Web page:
Along the Seine, halfway between the Brie and Gâtinais rivers, Djamboulat Souleimanov tries to squeeze his large frame into a seat at a picnic table, his right leg a little stretched out to the side to spare a stiff knee. It's an old injury that this former Chechen military commander is still dealing with. It's a physical memento of a past that he now evokes in broad strokes. It starts with Souleimanov as a history student at the University of Grozny, his studies completed on the eve of the first war that pitted this small Caucasian territory with a Muslim majority against the great might of Russia. December 1994, he served at the head of a battalion of 280 fighters, before he had a brief appointment — barely six months — as ambassador to Malaysia for an equally short-lived independent Chechnya. Because then came the second war, even more deadly, that began in 1999 when he had only just begun to work as a teacher. And finally, he left.
At the time, Djambulat Souleimanov couldn't find anywhere safe. Neither in Qatar, which he left after the assassination of a fellow countryman, nor in Baku, Azerbaijan, where he had to change apartment every day. He finally decided on France, where he arrived with his wife and five children in 2006, taking advantage of a stopover at Paris's Charles de Gaulle airport.
They share a tragic history.
That year, the French Office for the Protection of Refugees and Stateless Persons (Ofpra) counted 1,798 Russian case files, "three quarters of which were Chechens." In its report, the government agency noted their "fears both of the Russian federal authorities and of the local security forces controlled by Ramzan Kadyrov." In 2007, the year Vladimir Putin put Kadyrov in charge of Chechnya, Suleimanov was granted refugee status in France.
Two of his children are now studying at the Sorbonne, in literature and philosophy. They're his great pride but, at the age of 48, this private chauffeur is worried again.
First there was the series of murders across Europe of former separatist Chechens who fell from grace in the eyes of Grozny: in Austria on July 4, in Lille in January and in Berlin in Aug. 2019. Fear has grown stronger. Europe no longer offers the security many had hoped for.
Then two events of very different natures tainted the image of the Chechen diaspora specifically in France. Last June, violent Chechen gangs caused nights of unrest in working-class neighborhoods in Dijon and Nice. Then, in Oct., Professor Samuel Paty was assassinated by a young Chechen radical, Abdouallakh Anzorov, who had arrived in France at the age of 6. This tragedy, two years after a deadly knife attack committed by another young Chechen in Paris, left the community paralyzed.
"We have lost a lot of time," says Souleimanov. Created in Strasbourg in 2017, the Bart Marsho ("unity and freedom") association, which he chaired until he recently handed over the reins, hoped to change the image of Chechens in Europe and to fight against extremism among young people. Internal dissension and a lack of resources made it impossible to achieve these goals. "Neighborhoods and the internet have become a big problem for us," says Souleimanov, who is more at ease speaking in Russian, the dominant language of the refugees.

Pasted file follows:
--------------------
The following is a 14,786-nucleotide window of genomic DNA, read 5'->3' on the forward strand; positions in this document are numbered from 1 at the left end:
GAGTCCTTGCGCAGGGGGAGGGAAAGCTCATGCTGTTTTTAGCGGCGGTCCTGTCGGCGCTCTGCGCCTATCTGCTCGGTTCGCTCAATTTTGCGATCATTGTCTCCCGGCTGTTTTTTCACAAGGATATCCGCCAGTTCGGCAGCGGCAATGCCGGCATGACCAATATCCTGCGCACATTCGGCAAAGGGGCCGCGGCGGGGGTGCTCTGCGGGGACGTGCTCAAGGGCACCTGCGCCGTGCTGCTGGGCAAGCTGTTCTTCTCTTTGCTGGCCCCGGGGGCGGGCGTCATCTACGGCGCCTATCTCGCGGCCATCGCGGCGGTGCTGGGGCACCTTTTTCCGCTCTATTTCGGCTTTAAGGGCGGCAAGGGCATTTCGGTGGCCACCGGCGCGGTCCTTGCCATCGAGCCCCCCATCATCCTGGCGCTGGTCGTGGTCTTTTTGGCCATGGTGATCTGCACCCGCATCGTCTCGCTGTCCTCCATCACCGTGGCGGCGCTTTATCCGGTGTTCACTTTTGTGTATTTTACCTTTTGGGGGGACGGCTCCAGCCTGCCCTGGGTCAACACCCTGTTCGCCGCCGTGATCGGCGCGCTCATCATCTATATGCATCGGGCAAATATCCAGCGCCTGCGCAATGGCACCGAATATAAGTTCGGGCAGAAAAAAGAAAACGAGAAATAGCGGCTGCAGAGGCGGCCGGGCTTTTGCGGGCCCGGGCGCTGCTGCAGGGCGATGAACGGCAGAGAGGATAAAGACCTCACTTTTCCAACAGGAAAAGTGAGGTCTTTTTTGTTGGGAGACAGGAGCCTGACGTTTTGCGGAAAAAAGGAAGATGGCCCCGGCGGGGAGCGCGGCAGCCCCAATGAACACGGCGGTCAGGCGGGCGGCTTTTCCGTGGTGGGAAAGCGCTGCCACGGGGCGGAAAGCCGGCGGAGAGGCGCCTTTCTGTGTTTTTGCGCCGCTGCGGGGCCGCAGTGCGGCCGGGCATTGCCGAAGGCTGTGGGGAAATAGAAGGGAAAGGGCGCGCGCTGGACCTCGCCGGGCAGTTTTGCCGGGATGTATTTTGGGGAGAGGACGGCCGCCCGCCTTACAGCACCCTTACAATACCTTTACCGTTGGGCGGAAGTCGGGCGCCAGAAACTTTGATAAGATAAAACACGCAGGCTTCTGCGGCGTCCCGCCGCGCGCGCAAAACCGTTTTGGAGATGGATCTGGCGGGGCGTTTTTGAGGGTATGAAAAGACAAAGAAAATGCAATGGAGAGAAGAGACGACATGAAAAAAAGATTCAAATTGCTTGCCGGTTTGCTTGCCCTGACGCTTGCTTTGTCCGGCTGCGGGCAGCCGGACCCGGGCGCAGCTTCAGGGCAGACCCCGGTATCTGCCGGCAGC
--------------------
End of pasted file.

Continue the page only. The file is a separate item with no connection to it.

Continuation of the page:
This recently arrived diaspora, still little known and poorly organized, is estimated to have between 40,000 and 60,000 members across France, including 16,000 with refugee status in 2019. (This is an imprecise figure due to the lack of "ethnic" statistics in the country). Young and old, officially French citizens or those waiting for this status, they share a tragic history: the massacres perpetrated by the Russian Empire during the colonization of the region in the 19th century and the deportation of the entire population to Central Asia under Stalin. More recently there have been two wars against Russia with their procession of horrors that lasted well beyond the official end of the fighting in 2000, before the unstoppable regime of Ramzan Kadyrov was established under the control of Moscow. This is a weighty legacy, imported to Strasbourg, Paris or Nice, where the refugees have settled, for the most part in so-called "sensitive" neighborhoods.
Three hundred of them are registered in the file of alerts for the prevention of terrorist radicalization (FSPRT), which it must be noted is a small proportion. This did not prevent this summer's violence from getting wrapped up as a "Chechen problem," as French National Assembly Member Jean-Luc Mélenchon put it, thus giving substance to persistent clichés. In the middle of the presidential debate with Lionel Jospin, in May 1995, then future-President Jacques Chirac quoted from memory a poem by Lermontov. The poem had been transformed into a lullaby, "which all little Russians heard, and which said: ‘My little one, sleep. The big bad Chechen is sharpening his knife and your daddy is watching.'" "It's an old, old business, the Chechen business," said Chirac.
Those from the Caucuses have a reputation for violence, conveyed in Russian literature, and maintained, it is true, by their immoderate taste for combat sports, especially mixed martial arts (MMA). This has enabled them to find work in the security field, as security guards or bouncers, especially in nightclubs along the French Riviera.
In the Grésilles neighborhood of Dijon, it only took a few exchanges on WhatsApp for about a hundred Chechens from France, Belgium and Germany to organize so-called "punishment raids" against inhabitants of North African origin. They were accused of having attacked a young person from the Chechen diaspora. At the same time, in Nice, other fights broke out not to take a share of the the drug trafficking business, assured the Chechens, but to put an end to the violence linked to drug trafficking in their neighborhood. As if they were counting on their own strength to make their voices heard.